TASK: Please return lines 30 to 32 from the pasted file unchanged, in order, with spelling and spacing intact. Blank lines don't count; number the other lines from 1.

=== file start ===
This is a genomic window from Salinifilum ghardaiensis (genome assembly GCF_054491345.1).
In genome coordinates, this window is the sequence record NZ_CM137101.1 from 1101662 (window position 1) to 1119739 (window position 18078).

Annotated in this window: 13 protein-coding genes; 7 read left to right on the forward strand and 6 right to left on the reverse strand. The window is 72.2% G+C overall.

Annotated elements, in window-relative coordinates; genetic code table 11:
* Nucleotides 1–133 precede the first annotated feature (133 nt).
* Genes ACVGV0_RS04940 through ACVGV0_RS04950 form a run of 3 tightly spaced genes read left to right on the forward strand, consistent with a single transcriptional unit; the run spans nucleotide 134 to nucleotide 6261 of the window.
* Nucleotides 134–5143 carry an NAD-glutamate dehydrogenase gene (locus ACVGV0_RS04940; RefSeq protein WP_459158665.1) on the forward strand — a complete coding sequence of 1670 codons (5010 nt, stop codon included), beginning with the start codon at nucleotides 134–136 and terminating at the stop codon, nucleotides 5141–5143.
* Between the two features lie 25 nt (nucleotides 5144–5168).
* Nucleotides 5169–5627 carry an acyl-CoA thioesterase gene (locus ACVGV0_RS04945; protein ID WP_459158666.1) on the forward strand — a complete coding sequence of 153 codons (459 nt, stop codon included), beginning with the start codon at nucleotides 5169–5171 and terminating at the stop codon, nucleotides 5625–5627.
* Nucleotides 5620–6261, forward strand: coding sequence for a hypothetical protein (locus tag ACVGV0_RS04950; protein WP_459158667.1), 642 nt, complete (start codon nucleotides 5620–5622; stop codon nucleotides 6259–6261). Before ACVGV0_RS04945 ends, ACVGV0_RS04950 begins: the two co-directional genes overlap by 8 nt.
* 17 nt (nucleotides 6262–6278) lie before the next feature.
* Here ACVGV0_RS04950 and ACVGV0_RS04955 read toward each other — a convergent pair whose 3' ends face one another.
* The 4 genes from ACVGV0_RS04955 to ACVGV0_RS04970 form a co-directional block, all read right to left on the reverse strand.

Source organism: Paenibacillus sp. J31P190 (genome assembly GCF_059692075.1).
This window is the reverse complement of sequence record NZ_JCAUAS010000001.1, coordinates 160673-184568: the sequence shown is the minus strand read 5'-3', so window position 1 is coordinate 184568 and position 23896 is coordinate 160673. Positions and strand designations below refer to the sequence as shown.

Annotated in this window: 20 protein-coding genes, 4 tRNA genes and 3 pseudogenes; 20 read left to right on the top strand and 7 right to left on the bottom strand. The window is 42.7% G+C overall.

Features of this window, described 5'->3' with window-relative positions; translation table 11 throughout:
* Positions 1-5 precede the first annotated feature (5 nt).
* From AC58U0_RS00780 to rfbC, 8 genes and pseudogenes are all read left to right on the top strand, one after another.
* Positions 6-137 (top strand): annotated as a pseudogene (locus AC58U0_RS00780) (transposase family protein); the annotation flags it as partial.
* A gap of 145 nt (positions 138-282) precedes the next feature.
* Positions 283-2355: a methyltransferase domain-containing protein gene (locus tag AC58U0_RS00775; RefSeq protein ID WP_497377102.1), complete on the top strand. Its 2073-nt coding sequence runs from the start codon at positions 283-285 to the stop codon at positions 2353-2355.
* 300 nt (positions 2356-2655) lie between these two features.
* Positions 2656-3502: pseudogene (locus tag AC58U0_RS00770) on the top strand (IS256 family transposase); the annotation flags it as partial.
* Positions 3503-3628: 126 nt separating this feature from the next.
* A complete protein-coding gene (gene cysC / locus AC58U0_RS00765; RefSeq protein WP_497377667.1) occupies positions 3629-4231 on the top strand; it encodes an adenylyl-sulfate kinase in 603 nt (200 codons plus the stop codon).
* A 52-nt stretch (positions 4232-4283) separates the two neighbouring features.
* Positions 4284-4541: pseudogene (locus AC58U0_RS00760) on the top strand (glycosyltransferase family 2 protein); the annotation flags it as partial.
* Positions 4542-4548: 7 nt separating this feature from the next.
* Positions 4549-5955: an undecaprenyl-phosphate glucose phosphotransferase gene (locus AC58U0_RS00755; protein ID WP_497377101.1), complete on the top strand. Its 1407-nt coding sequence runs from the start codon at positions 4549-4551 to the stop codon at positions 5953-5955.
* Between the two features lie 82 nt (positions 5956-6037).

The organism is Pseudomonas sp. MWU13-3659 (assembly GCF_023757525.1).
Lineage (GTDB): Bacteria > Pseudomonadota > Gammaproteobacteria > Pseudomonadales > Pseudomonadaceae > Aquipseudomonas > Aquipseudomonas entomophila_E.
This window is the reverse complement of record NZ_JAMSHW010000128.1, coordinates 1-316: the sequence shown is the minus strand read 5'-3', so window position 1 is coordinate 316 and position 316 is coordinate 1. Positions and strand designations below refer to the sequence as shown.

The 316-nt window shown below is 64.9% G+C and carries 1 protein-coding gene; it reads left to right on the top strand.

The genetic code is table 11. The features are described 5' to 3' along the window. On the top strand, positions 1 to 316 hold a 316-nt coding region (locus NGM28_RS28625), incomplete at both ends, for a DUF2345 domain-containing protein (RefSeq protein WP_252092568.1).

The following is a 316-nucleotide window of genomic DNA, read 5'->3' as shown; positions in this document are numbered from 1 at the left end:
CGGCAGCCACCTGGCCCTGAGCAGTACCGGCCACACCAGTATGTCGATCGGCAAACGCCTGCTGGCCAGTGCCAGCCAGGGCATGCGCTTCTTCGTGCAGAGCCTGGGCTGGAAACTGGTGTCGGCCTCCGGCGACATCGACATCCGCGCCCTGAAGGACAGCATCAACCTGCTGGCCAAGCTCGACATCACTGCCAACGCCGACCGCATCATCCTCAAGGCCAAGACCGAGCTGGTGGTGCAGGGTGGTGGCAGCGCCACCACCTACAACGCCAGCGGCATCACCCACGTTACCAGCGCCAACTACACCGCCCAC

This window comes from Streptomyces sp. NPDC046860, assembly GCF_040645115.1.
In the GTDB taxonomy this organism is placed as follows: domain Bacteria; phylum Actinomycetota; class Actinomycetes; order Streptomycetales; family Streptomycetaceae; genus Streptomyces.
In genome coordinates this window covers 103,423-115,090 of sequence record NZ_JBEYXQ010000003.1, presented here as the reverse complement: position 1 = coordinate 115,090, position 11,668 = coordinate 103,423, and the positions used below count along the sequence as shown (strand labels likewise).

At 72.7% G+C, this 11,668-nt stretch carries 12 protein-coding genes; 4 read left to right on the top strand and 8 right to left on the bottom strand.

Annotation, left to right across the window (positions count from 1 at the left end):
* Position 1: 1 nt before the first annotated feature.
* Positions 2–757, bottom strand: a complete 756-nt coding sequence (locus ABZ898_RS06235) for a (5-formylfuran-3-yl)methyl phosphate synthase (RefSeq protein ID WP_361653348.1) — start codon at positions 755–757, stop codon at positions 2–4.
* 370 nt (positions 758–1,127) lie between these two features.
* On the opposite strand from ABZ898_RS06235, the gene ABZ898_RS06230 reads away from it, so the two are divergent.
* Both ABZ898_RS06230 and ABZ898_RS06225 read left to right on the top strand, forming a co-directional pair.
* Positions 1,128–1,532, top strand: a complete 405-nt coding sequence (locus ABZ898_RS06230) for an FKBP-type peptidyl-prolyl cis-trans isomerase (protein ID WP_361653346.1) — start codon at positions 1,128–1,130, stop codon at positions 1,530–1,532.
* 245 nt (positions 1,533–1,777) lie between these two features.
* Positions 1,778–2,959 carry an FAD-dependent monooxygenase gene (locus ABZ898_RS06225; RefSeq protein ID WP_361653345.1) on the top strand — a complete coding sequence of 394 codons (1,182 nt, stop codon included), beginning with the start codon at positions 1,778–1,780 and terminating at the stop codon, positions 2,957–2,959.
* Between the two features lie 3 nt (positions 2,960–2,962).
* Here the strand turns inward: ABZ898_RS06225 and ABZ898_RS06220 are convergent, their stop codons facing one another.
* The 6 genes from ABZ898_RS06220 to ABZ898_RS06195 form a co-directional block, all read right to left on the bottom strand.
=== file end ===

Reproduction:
* Positions 4549-5955: an undecaprenyl-phosphate glucose phosphotransferase gene (locus AC58U0_RS00755; protein ID WP_497377101.1), complete on the top strand. Its 1407-nt coding sequence runs from the start codon at positions 4549-4551 to the stop codon at positions 5953-5955.
* Between the two features lie 82 nt (positions 5956-6037).

The organism is Pseudomonas sp. MWU13-3659 (assembly GCF_023757525.1).